Geminid Meteor Shower 2012: Where to Watch Showers Live and Online in Peak Time
By IBTimes Staff Reporter | December 13, 2012 11:35 PM EST
The Geminid meteor shower, the last major such event of 2012, could well become one of the most brilliant of the year. The showers are expected to peak between 13 December and 14 December. The meteor stream is named for the pieces of debris, NASA informs us, from an object called 3200 Phaethon.
Unfortunately, Phaethon itself is a bit of a mystery artefact and contemporary speculation oscillates between it being either an asteroid or an extinct comet, depending on either levels of brightness or orbit.
"Geminids can appear anywhere in the sky. Small ones appear as tiny, quick streaks. Occasional brighter ones may sail across the heavens for several seconds and leave a brief train of glowing smoke," Sky & Telescope magazine writes, adding, "If you trace each meteor's direction of flight backward far enough across the sky, you'll find that this imaginary line crosses a spot in Gemini near Castor and Pollux. Gemini is in the eastern sky during evening and high overhead in the hours after midnight (for sky watchers at north temperate latitudes)."
The showers were first noticed in the 1830s, with reports, at the time, listing about 20 sightings per hour. Today, however, it is possible to see as many as 120 meteors per hour. What's more... unlike Perseid or Leonid showers, the Geminids are actually quite colourful and do sometimes appear as yellow, red, green or even blue. In fact, given the right conditions, about one in four meteors appear yellow.
When to Watch Live
EarthSky reports 2012 is likely to be a favourable year to watch the Geminids because there will be no moon in the sky, meaning the light from the meteors will likely be at its maximum. The report further adds that viewers should begin watching for meteors from around 9 pm to 10 pm (local time, wherever you may be) but also warns that the absolute best time to watch for Geminids will likely be between 1 am to 3 am (local time, wherever you may be).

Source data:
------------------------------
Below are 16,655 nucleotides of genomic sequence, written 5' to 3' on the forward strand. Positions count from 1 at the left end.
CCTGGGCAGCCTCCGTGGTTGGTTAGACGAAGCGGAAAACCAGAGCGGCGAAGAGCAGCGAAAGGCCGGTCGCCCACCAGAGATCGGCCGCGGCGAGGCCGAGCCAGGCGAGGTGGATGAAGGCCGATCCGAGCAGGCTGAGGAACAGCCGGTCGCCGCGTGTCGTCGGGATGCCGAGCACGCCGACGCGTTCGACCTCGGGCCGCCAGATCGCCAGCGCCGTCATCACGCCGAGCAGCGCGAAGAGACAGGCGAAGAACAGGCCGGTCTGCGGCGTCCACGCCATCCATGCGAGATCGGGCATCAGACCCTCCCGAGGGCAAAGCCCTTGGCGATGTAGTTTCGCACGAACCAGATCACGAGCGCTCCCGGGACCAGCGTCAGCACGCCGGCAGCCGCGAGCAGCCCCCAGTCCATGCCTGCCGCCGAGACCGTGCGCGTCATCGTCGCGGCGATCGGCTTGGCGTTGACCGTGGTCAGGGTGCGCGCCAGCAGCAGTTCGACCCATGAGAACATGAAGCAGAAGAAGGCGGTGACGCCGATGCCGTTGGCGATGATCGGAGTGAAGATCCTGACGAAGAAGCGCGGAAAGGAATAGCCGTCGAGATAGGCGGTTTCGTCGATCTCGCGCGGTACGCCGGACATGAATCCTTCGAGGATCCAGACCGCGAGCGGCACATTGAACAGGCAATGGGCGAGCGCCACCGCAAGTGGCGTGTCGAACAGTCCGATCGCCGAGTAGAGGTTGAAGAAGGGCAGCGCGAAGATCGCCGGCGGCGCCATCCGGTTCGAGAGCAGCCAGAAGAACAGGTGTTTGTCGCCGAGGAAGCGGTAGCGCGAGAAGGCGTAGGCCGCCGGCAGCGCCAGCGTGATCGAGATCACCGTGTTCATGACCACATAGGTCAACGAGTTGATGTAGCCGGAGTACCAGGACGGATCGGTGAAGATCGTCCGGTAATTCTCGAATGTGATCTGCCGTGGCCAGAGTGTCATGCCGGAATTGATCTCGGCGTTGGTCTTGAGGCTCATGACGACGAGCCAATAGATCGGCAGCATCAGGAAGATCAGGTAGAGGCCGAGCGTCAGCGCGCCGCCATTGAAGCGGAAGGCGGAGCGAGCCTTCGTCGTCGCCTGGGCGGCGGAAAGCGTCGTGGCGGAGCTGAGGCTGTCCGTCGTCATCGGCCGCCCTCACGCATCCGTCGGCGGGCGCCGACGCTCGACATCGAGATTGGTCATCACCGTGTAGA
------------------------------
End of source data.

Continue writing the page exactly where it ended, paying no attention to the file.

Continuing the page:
Viewers should also be warned the Geminids tend to be most visible from the Northern Hemisphere. Those south of the Equator may still be able to see some meteors though.
Where to Watch Live
If you are unable to watch the showers outdoors, NASA offers live streaming video. The space organisation's light-activated camera, situated at the Marshall Space Flight Center in Huntsville, Alabama will switch on at sunset on both dates.
Here are some to watch the Geminid meteor showers:
To contact the editor, e-mail:
Most Popular Slideshows
Join the Conversation
- Kate Middleton Pregnancy Update: Duchess Spotted All Smiles, Sickness Seems Over
- 2014 Meteor Shower: Slooh To Have Live Broadcast Of Orionids Meteor Shower October 21 Peak, NASA Assures Ideal Observing Conditions
- Kate Middleton To Give Birth To A 'Cheerful' Baby, Duchess Not Carrying Twins---Report
- 63-Year-Old Admits He Has Made Love To More Than 700 Cars But Now Remains Faithful To Just One Beetle
- Top Fake News Websites - Be Aware Or Beware
- iOS 8 Jailbreak Release Date Likely this October 2014 with Pangu not Evad3rs Firming Up as Creator
- Chilling: New ISIS Video Addresses Australia; Aussie Teen Delivers Message
- Top 4 Free-To-Download Apps for Fuller iPhone 6, 6 Plus Experience
- Battery Saving Android 5.0 Lollipop Feature Extends The Battery Life Of Your Android Device By 90 Minutes And Displays Orange Bar While Power Saving Mode Is On
- Apple Inc. (AAPL) Stock Set to Soar Beyond $100 Despite Decline After New iPad Launch
- Russia Beefs Up Gold Reserves To Offset Heat of Sanctions And Undercut Dollar
- Xiaomi Mi4 And MiPad Prices Likely Slashed, Thanks To Rivals Oppo, OnePlus And Meizu